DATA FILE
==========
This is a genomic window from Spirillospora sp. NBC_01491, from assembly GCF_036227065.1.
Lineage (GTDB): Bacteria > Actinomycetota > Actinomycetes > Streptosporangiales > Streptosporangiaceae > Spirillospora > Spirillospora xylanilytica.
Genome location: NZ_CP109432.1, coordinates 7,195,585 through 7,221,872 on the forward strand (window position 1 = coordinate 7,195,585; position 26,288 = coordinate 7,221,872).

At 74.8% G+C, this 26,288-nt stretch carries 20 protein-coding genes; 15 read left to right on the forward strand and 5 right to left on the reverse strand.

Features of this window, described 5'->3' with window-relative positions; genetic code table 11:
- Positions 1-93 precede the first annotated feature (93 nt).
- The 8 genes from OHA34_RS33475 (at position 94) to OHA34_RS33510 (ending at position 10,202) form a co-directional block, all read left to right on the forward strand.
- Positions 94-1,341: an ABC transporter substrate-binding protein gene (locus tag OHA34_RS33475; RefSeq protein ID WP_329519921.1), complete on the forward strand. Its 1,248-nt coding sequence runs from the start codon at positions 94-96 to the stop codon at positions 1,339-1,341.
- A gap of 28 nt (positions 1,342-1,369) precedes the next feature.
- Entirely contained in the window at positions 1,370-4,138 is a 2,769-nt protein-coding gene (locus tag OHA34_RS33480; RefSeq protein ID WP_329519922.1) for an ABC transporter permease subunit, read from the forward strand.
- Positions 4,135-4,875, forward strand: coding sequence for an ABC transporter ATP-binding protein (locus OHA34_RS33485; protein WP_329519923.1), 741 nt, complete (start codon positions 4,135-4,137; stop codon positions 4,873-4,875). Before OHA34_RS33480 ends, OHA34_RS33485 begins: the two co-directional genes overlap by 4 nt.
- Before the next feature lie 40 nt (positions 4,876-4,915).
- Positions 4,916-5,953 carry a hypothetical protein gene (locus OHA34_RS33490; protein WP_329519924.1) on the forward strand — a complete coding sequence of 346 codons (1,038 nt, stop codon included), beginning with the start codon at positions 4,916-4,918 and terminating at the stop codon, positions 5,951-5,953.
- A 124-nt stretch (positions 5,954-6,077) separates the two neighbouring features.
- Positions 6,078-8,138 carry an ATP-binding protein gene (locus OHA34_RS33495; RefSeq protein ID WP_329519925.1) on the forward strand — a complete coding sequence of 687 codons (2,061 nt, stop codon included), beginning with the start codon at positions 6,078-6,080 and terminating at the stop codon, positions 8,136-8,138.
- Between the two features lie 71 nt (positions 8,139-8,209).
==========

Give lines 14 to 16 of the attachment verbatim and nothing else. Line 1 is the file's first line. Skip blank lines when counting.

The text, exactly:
- A 124-nt stretch (positions 5,954-6,077) separates the two neighbouring features.
- Positions 6,078-8,138 carry an ATP-binding protein gene (locus OHA34_RS33495; RefSeq protein ID WP_329519925.1) on the forward strand — a complete coding sequence of 687 codons (2,061 nt, stop codon included), beginning with the start codon at positions 6,078-6,080 and terminating at the stop codon, positions 8,136-8,138.
- Between the two features lie 71 nt (positions 8,139-8,209).